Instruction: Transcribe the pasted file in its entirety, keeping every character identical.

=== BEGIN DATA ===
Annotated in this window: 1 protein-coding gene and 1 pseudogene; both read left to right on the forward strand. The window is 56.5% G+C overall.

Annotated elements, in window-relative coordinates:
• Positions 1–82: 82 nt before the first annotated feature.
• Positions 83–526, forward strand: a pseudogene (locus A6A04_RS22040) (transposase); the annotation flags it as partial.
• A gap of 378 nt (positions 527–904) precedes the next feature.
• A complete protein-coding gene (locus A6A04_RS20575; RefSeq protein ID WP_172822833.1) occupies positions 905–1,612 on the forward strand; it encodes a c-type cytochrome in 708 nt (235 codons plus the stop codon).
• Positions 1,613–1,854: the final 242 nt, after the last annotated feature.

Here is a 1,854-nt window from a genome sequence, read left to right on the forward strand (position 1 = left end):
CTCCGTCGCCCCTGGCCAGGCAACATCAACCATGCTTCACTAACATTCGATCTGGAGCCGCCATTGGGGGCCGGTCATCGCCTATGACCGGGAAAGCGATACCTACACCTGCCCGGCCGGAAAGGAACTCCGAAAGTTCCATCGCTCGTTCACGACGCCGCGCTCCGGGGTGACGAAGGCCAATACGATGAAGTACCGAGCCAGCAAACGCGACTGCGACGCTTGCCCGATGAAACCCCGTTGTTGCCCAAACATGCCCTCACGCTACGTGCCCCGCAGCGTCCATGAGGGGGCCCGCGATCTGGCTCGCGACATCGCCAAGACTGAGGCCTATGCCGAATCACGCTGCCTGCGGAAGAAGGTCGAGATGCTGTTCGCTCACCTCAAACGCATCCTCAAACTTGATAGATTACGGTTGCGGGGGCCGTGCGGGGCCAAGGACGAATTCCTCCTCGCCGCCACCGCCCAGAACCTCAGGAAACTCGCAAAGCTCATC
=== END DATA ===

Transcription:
Annotated in this window: 1 protein-coding gene and 1 pseudogene; both read left to right on the forward strand. The window is 56.5% G+C overall.

Annotated elements, in window-relative coordinates:
• Positions 1–82: 82 nt before the first annotated feature.
• Positions 83–526, forward strand: a pseudogene (locus A6A04_RS22040) (transposase); the annotation flags it as partial.
• A gap of 378 nt (positions 527–904) precedes the next feature.
• A complete protein-coding gene (locus A6A04_RS20575; RefSeq protein ID WP_172822833.1) occupies positions 905–1,612 on the forward strand; it encodes a c-type cytochrome in 708 nt (235 codons plus the stop codon).
• Positions 1,613–1,854: the final 242 nt, after the last annotated feature.

Here is a 1,854-nt window from a genome sequence, read left to right on the forward strand (position 1 = left end):
CTCCGTCGCCCCTGGCCAGGCAACATCAACCATGCTTCACTAACATTCGATCTGGAGCCGCCATTGGGGGCCGGTCATCGCCTATGACCGGGAAAGCGATACCTACACCTGCCCGGCCGGAAAGGAACTCCGAAAGTTCCATCGCTCGTTCACGACGCCGCGCTCCGGGGTGACGAAGGCCAATACGATGAAGTACCGAGCCAGCAAACGCGACTGCGACGCTTGCCCGATGAAACCCCGTTGTTGCCCAAACATGCCCTCACGCTACGTGCCCCGCAGCGTCCATGAGGGGGCCCGCGATCTGGCTCGCGACATCGCCAAGACTGAGGCCTATGCCGAATCACGCTGCCTGCGGAAGAAGGTCGAGATGCTGTTCGCTCACCTCAAACGCATCCTCAAACTTGATAGATTACGGTTGCGGGGGCCGTGCGGGGCCAAGGACGAATTCCTCCTCGCCGCCACCGCCCAGAACCTCAGGAAACTCGCAAAGCTCATC